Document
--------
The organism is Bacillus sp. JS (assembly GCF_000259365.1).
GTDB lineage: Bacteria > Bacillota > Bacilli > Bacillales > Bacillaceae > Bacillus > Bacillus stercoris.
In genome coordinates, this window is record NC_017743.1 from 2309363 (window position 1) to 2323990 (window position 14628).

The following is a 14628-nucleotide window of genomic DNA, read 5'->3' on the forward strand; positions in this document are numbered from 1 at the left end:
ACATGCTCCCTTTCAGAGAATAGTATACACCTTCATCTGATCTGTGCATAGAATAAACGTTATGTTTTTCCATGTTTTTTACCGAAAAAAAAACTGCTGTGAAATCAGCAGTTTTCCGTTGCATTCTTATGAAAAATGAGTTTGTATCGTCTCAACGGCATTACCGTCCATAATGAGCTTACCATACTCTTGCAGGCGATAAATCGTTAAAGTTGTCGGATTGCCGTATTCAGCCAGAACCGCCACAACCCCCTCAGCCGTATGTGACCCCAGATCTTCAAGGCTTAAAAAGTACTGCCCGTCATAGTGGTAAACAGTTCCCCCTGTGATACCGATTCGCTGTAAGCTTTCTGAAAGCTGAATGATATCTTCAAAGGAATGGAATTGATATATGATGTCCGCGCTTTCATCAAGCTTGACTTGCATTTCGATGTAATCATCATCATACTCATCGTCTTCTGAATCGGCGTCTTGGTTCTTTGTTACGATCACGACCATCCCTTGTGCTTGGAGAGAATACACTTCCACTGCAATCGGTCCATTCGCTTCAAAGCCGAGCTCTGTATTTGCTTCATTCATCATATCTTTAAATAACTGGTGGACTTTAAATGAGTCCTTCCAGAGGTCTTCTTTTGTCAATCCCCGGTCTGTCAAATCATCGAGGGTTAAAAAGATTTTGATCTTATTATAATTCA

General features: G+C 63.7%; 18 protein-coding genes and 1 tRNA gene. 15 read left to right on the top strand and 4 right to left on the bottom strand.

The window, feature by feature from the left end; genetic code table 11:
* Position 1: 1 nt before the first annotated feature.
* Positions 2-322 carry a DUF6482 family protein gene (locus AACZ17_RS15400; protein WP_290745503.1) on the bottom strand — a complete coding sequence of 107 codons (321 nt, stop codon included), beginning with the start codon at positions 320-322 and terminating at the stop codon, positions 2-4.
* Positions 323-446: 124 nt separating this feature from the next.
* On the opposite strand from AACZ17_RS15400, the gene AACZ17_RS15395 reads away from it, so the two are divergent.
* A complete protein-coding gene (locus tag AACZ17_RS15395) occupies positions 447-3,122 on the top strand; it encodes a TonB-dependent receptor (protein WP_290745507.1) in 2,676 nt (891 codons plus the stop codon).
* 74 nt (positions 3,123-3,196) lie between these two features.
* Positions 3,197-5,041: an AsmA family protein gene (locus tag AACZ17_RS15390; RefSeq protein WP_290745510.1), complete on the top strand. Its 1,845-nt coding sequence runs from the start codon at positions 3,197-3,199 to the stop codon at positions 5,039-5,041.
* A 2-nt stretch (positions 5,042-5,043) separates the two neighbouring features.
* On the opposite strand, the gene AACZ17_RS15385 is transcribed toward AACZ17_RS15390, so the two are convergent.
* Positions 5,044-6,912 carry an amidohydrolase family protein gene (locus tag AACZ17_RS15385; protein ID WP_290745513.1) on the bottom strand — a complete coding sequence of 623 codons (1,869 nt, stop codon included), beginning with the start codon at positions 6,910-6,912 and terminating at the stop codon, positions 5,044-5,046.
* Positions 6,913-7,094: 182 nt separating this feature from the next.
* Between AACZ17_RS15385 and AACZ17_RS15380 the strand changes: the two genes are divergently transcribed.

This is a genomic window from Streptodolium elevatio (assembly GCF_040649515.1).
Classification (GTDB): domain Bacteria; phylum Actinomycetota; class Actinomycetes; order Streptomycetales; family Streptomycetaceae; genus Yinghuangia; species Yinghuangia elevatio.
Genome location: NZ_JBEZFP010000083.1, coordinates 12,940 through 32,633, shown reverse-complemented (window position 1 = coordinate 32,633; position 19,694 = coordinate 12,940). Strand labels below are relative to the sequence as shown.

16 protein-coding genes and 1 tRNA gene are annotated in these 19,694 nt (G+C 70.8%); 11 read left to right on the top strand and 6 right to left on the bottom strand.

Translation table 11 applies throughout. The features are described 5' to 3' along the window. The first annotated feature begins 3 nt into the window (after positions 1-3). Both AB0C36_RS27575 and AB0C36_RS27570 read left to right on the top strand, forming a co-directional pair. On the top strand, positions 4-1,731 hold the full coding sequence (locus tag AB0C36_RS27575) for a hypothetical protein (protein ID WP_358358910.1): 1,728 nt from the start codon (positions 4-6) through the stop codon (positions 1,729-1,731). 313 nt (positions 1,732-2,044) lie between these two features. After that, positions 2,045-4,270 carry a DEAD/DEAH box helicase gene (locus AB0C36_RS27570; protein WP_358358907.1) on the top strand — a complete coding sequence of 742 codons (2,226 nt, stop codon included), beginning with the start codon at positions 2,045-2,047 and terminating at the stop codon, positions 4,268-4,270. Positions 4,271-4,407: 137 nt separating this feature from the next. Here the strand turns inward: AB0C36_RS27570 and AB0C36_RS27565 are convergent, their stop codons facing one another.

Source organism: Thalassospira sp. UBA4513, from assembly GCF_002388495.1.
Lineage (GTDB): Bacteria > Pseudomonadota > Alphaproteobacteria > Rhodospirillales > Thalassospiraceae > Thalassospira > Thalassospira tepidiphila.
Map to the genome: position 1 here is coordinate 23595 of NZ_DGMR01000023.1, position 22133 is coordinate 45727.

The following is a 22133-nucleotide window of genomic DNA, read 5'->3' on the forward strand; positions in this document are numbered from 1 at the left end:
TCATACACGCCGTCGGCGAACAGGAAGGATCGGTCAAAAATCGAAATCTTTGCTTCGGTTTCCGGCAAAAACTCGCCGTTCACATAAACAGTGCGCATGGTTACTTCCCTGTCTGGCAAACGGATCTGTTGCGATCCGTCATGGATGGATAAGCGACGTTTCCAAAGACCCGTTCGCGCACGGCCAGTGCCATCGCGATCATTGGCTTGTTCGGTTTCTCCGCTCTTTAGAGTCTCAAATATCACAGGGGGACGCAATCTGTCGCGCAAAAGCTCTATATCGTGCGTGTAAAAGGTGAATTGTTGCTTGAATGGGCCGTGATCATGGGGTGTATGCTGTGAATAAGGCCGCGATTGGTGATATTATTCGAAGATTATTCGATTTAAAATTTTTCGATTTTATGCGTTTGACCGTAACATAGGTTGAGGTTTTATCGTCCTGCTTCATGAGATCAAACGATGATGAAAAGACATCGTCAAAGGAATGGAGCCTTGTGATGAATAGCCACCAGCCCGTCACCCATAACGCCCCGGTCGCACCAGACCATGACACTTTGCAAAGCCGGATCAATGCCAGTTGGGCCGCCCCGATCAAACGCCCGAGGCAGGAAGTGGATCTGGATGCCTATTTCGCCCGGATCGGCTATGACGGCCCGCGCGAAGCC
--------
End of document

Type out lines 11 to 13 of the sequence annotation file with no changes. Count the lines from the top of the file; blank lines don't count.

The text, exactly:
* On the opposite strand from AACZ17_RS15400, the gene AACZ17_RS15395 reads away from it, so the two are divergent.
* A complete protein-coding gene (locus tag AACZ17_RS15395) occupies positions 447-3,122 on the top strand; it encodes a TonB-dependent receptor (protein WP_290745507.1) in 2,676 nt (891 codons plus the stop codon).
* 74 nt (positions 3,123-3,196) lie between these two features.